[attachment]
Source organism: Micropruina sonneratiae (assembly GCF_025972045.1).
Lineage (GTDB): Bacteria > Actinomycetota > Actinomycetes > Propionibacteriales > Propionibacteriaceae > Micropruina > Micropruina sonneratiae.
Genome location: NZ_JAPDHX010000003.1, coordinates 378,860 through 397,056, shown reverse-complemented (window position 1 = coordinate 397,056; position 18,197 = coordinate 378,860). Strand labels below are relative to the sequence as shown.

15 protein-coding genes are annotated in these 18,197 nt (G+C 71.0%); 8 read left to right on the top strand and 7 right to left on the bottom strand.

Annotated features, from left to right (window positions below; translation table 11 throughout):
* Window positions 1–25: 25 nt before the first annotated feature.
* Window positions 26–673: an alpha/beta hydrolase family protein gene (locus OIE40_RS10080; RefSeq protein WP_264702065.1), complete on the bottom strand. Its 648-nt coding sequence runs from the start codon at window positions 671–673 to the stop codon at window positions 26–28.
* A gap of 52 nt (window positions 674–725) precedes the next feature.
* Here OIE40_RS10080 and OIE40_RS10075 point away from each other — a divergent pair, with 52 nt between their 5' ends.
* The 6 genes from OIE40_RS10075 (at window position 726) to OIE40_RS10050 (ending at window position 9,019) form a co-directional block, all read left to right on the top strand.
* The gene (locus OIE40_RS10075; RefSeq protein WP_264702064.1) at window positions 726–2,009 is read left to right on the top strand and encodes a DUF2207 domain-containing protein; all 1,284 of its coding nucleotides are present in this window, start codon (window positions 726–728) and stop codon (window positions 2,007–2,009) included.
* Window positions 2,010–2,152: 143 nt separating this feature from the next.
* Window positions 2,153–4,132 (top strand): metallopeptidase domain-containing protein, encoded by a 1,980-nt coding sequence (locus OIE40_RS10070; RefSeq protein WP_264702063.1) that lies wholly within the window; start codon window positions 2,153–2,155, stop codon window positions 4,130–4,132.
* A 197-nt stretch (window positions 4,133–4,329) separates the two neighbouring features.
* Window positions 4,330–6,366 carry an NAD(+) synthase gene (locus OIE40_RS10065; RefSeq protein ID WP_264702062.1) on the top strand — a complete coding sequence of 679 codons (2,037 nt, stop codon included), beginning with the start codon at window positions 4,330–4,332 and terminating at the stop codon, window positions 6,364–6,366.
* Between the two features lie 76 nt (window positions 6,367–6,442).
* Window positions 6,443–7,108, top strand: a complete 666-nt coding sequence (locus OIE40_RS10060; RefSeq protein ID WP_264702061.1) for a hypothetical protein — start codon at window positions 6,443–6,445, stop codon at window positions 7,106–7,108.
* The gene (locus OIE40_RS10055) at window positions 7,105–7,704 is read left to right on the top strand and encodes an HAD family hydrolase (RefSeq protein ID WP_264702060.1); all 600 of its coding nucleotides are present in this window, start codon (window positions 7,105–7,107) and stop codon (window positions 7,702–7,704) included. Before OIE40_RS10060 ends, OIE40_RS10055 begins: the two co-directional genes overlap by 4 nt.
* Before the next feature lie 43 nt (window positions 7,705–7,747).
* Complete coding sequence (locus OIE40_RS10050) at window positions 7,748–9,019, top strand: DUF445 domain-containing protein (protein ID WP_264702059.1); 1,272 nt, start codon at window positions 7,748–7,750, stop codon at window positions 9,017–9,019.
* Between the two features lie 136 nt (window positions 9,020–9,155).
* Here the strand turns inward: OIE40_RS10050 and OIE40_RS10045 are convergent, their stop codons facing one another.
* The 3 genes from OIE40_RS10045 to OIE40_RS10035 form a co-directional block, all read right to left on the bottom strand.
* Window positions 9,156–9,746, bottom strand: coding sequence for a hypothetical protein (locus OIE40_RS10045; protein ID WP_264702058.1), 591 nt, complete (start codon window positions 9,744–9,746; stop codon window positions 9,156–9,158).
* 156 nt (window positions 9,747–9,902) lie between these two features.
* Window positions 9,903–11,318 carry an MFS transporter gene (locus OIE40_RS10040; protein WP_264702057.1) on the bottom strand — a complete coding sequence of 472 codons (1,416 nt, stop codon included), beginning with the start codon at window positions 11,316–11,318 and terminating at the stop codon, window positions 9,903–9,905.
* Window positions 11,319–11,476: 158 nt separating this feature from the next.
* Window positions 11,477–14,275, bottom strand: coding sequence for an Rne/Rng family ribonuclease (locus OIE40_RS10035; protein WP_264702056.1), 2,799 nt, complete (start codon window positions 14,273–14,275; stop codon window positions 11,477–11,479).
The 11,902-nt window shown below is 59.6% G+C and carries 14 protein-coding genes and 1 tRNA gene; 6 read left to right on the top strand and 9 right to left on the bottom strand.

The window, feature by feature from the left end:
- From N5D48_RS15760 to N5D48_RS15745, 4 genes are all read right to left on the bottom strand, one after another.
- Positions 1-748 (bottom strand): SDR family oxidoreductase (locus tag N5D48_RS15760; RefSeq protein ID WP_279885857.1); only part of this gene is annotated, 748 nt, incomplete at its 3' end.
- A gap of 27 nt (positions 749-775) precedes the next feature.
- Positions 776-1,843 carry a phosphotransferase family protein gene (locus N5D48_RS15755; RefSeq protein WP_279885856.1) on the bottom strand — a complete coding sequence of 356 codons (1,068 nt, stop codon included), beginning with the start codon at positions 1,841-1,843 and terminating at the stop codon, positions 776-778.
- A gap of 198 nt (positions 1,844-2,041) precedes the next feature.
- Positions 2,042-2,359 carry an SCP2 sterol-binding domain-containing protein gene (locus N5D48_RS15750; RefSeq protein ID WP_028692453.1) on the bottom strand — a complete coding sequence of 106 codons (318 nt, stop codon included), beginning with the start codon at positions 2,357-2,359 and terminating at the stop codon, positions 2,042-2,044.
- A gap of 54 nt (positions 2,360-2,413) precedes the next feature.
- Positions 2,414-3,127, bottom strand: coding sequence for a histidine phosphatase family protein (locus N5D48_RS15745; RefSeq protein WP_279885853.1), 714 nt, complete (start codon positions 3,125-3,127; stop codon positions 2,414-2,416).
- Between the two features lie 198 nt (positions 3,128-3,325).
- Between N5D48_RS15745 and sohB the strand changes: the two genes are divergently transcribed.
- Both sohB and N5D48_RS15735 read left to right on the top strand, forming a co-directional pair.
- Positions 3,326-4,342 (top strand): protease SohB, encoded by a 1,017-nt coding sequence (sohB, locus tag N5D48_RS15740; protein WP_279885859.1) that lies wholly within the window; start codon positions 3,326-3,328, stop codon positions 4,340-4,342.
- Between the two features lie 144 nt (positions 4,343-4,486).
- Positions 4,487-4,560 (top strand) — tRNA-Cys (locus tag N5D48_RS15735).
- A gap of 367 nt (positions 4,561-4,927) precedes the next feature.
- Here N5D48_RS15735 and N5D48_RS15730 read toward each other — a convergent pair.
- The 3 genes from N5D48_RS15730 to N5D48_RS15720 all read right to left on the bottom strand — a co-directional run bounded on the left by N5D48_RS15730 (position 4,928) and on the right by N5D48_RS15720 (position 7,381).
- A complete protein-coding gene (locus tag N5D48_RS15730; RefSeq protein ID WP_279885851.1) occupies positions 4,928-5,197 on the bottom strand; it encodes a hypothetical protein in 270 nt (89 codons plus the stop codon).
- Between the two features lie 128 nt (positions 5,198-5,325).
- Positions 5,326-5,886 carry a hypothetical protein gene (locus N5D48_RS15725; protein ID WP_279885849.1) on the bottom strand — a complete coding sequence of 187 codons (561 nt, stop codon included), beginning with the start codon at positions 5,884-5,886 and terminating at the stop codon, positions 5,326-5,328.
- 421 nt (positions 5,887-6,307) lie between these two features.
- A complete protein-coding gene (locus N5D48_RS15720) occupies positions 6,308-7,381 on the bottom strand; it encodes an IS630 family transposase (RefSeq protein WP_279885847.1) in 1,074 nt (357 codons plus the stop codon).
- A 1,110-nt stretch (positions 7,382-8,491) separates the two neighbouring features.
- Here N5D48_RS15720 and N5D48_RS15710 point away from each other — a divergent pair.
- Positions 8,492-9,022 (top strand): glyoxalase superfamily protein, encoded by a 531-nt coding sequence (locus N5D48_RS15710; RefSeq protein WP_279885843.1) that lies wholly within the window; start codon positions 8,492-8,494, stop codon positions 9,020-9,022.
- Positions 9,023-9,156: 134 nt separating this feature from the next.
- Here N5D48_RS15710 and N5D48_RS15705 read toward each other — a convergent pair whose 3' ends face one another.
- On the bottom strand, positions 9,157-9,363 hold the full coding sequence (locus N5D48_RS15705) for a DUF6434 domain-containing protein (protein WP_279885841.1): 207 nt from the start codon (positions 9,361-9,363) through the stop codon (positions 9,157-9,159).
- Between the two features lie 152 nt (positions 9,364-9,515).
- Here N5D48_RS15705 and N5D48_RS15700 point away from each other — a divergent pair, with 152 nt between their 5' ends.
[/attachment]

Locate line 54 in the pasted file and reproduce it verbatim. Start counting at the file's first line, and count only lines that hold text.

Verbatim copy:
- Here N5D48_RS15720 and N5D48_RS15710 point away from each other — a divergent pair.